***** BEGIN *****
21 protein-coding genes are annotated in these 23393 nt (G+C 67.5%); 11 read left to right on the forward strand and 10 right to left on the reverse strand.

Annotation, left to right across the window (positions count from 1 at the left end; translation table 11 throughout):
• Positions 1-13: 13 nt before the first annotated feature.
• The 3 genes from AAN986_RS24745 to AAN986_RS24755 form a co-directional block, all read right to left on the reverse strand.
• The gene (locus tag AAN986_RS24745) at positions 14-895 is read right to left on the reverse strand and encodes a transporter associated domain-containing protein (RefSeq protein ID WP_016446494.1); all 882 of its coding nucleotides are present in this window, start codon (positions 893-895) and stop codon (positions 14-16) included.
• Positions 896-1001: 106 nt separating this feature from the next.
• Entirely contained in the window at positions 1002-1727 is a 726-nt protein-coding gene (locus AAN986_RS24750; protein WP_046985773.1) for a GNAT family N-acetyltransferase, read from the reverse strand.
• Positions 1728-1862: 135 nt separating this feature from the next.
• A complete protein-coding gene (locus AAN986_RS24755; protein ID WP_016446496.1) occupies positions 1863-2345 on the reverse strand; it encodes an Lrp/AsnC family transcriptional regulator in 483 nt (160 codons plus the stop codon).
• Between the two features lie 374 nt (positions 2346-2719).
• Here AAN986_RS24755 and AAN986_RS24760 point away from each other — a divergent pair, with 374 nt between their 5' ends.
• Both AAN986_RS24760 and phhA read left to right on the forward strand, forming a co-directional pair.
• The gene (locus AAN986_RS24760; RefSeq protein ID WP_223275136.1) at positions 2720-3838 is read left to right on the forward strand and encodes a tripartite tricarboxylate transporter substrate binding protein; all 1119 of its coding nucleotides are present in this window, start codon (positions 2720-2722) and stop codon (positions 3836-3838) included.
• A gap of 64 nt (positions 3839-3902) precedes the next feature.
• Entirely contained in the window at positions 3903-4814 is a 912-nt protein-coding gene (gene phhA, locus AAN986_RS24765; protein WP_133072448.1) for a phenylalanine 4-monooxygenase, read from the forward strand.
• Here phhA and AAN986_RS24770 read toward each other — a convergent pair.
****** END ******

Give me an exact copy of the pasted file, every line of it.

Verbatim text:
21 protein-coding genes are annotated in these 23393 nt (G+C 67.5%); 11 read left to right on the forward strand and 10 right to left on the reverse strand.

Annotation, left to right across the window (positions count from 1 at the left end; translation table 11 throughout):
• Positions 1-13: 13 nt before the first annotated feature.
• The 3 genes from AAN986_RS24745 to AAN986_RS24755 form a co-directional block, all read right to left on the reverse strand.
• The gene (locus tag AAN986_RS24745) at positions 14-895 is read right to left on the reverse strand and encodes a transporter associated domain-containing protein (RefSeq protein ID WP_016446494.1); all 882 of its coding nucleotides are present in this window, start codon (positions 893-895) and stop codon (positions 14-16) included.
• Positions 896-1001: 106 nt separating this feature from the next.
• Entirely contained in the window at positions 1002-1727 is a 726-nt protein-coding gene (locus AAN986_RS24750; protein WP_046985773.1) for a GNAT family N-acetyltransferase, read from the reverse strand.
• Positions 1728-1862: 135 nt separating this feature from the next.
• A complete protein-coding gene (locus AAN986_RS24755; protein ID WP_016446496.1) occupies positions 1863-2345 on the reverse strand; it encodes an Lrp/AsnC family transcriptional regulator in 483 nt (160 codons plus the stop codon).
• Between the two features lie 374 nt (positions 2346-2719).
• Here AAN986_RS24755 and AAN986_RS24760 point away from each other — a divergent pair, with 374 nt between their 5' ends.
• Both AAN986_RS24760 and phhA read left to right on the forward strand, forming a co-directional pair.
• The gene (locus AAN986_RS24760; RefSeq protein ID WP_223275136.1) at positions 2720-3838 is read left to right on the forward strand and encodes a tripartite tricarboxylate transporter substrate binding protein; all 1119 of its coding nucleotides are present in this window, start codon (positions 2720-2722) and stop codon (positions 3836-3838) included.
• A gap of 64 nt (positions 3839-3902) precedes the next feature.
• Entirely contained in the window at positions 3903-4814 is a 912-nt protein-coding gene (gene phhA, locus AAN986_RS24765; protein WP_133072448.1) for a phenylalanine 4-monooxygenase, read from the forward strand.
• Here phhA and AAN986_RS24770 read toward each other — a convergent pair.